As a common saying goes,"An ounce of prevention is worth more than a pound of cure".The key is always prevention, prevention and prevention. One has to take the necessary precaution especially this winter season.
What experts say?
Christopher Tolcher, MD, a pediatrician in the Los Angeles area and clinical assistant professor of pediatrics at the University of Southern California Keck School of Medicine in Los Angeles says, “I wash my hands or use a hand sanitizer before and after every patient. I probably wash my hands 40 to 50 times a day. I have antiseptic wipes, and I regularly clean my desktop and my phone. I clean my stethoscope and even my pens with alcohol every day.”
Nancy Hughes, MS, RN, director of the Center for Occupational and Environmental Health in Silver Spring, Md. She’s also careful after she washes. What to use? Warm water and soap will kill the germs, but be sure you don’t rush. “I try to wash for 20 seconds -- sing ‘Happy Birthday’ to myself twice. I use a paper towel to dry my hands and to turn off the faucet, especially in public bathrooms.”
Sandra Fryhofer, MD, MACP, clinical associate professor at Emory University School of Medicine and a general internist in Atlanta stated, "No matter how clean they may be, remember this: Hands are veritable germ factories, so keep them away from your nose and mouth. Also keep them away from your food during cold and flu season. I try to bring something I can eat with a spoon or fork, rather than a sandwich I have to handle. If you’re going to eat a sandwich, put a tissue or paper towel around it.” She further added, "A jog around the block a few times a week not only can do wonders for your physique -- it also might prevent you from getting sick. I try to get 20 to 30 minutes of cardio every morning before I go to work. There’s something about making your heart pump that’s good for your body. It strengthens your heart and strengthens your immune system.” Regarding sore throats this doctor often find relief from items stocked in their pantry and fridge where Fryhofer says, "I’m a big believer in herbal tea with honey and lemon. It’s easy to get down because it’s warm and comforting. Honey may also help if you have a cough." Other experts study showed that buckwheat honey helps relied children’s coughs compared to the cough suppressant dextromethorphan.
Neil Schachter, MD, professor of medicine at Mount Sinai School of Medicine in New York City and author of The Good Doctor’s Guide to Colds and Flu stated, "Computer keyboards, telephones, doorknobs, pens that are given to you when you sign for a credit card purchase or in a doctor’s office -- all of these are surfaces that have great potential for harboring germs. I make it a point of carrying around little bottles of alcohol-based cleansers, and I use them liberally after I suspect that I’ve been exposed."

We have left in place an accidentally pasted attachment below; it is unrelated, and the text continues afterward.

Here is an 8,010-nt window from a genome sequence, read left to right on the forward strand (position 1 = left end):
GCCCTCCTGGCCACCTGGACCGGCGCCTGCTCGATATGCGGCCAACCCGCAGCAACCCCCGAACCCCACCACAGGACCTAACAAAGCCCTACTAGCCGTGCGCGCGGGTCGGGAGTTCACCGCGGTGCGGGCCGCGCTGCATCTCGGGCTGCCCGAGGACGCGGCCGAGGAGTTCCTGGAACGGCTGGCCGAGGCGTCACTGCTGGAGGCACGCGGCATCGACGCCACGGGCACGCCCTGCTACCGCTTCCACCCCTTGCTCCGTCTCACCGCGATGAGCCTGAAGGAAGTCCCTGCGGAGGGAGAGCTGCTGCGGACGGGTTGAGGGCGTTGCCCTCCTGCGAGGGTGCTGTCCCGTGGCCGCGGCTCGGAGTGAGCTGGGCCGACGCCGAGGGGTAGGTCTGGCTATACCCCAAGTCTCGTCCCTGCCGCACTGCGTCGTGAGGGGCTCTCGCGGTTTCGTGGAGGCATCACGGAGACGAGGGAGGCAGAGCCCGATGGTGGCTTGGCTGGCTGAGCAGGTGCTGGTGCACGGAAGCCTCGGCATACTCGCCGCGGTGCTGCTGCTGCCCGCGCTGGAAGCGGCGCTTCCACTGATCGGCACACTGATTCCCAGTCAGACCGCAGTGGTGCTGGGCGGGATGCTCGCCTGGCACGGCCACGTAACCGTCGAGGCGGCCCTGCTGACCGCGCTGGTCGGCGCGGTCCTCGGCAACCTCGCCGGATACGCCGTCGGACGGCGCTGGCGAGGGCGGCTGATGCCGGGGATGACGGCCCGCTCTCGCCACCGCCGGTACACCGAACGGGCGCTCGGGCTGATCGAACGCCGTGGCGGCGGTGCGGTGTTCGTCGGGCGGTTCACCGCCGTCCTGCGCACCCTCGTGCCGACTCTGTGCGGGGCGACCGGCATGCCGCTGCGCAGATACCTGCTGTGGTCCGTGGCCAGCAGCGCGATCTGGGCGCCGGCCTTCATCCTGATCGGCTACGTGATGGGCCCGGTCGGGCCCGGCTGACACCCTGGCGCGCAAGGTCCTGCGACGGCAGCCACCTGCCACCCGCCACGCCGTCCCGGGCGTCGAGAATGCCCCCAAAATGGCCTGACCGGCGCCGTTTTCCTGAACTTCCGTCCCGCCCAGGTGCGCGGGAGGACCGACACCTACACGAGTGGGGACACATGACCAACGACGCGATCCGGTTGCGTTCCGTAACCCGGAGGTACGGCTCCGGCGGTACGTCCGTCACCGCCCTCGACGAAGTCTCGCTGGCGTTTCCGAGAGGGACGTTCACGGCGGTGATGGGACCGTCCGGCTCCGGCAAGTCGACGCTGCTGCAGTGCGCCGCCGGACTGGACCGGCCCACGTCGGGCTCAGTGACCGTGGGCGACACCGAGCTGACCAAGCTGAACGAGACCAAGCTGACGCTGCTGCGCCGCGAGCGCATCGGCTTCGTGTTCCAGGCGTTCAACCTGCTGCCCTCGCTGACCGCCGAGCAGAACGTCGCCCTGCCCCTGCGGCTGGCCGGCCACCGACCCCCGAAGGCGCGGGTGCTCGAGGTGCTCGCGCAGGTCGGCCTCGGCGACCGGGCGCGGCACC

Schachter from Mount Sinai School of Medicine, New York credits grandma’s good old-fashioned “penicillin” is another great soother of stuffed noses where he stated this, “I’ve enjoyed chicken soup for years. The vapor alone clears nasal passages and relieves the throbbing in the sinuses.” Recently researchers have found out what grandmothers have suspected all along -- where the ingredients in chicken soup (including the chicken stock, carrot, onion, and celery) could actually have some medicinal effect on the body’s immune system, easing the inflammation caused by cold viruses.
Lauren Richter, DO, assistant professor of family and community medicine at the University of Maryland Center for Integrative Medicine says, "I like the teas, but a lot of people don’t like the taste, so pills are fine. I have some vitamin C in my diet every day, but I bump the dose up when I get sick. Generally it will reduce the length of the symptoms by at least a day or two and also will help with the severity. An extra 500 milligrams a day is about all you need. Also, I’m a huge fan of acupuncture, and I use it for prevention because there are many studies that show acupuncture boosts your immune system. I get it about every six to eight weeks, and then more frequently if I get sick."She further added, “Do the basics -- eat right, sleep right, exercise, and wash your hands. I work in a pretty high-risk profession, and I rarely get sick because I do those things.”
Finally, it is prevention that holds the key. Our experts all agree on a flu shot to be essential and advised staying in the best possible health throughout the whole year.
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